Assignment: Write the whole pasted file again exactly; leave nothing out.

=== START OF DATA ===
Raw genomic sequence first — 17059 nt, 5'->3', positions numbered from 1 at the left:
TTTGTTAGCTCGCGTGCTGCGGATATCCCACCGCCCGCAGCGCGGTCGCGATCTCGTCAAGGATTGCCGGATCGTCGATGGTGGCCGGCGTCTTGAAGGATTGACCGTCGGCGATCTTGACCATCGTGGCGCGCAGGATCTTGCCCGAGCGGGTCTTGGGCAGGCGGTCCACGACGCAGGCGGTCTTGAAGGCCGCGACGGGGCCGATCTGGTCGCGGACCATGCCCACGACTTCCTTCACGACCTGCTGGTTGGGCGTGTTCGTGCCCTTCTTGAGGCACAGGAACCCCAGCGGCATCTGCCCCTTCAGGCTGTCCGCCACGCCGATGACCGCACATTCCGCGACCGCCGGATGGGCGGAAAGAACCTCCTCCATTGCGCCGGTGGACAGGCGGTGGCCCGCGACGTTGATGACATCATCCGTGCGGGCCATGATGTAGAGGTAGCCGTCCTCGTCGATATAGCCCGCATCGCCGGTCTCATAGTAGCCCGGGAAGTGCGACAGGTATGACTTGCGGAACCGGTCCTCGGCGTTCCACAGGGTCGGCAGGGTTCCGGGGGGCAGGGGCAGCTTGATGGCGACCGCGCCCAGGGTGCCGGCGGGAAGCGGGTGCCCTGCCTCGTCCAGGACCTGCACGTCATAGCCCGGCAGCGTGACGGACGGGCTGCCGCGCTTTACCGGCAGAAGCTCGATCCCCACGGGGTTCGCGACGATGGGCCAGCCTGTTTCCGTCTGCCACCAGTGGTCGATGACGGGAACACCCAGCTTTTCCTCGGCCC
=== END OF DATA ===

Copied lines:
Raw genomic sequence first — 17059 nt, 5'->3', positions numbered from 1 at the left:
TTTGTTAGCTCGCGTGCTGCGGATATCCCACCGCCCGCAGCGCGGTCGCGATCTCGTCAAGGATTGCCGGATCGTCGATGGTGGCCGGCGTCTTGAAGGATTGACCGTCGGCGATCTTGACCATCGTGGCGCGCAGGATCTTGCCCGAGCGGGTCTTGGGCAGGCGGTCCACGACGCAGGCGGTCTTGAAGGCCGCGACGGGGCCGATCTGGTCGCGGACCATGCCCACGACTTCCTTCACGACCTGCTGGTTGGGCGTGTTCGTGCCCTTCTTGAGGCACAGGAACCCCAGCGGCATCTGCCCCTTCAGGCTGTCCGCCACGCCGATGACCGCACATTCCGCGACCGCCGGATGGGCGGAAAGAACCTCCTCCATTGCGCCGGTGGACAGGCGGTGGCCCGCGACGTTGATGACATCATCCGTGCGGGCCATGATGTAGAGGTAGCCGTCCTCGTCGATATAGCCCGCATCGCCGGTCTCATAGTAGCCCGGGAAGTGCGACAGGTATGACTTGCGGAACCGGTCCTCGGCGTTCCACAGGGTCGGCAGGGTTCCGGGGGGCAGGGGCAGCTTGATGGCGACCGCGCCCAGGGTGCCGGCGGGAAGCGGGTGCCCTGCCTCGTCCAGGACCTGCACGTCATAGCCCGGCAGCGTGACGGACGGGCTGCCGCGCTTTACCGGCAGAAGCTCGATCCCCACGGGGTTCGCGACGATGGGCCAGCCTGTTTCCGTCTGCCACCAGTGGTCGATGACGGGAACACCCAGCTTTTCCTCGGCCC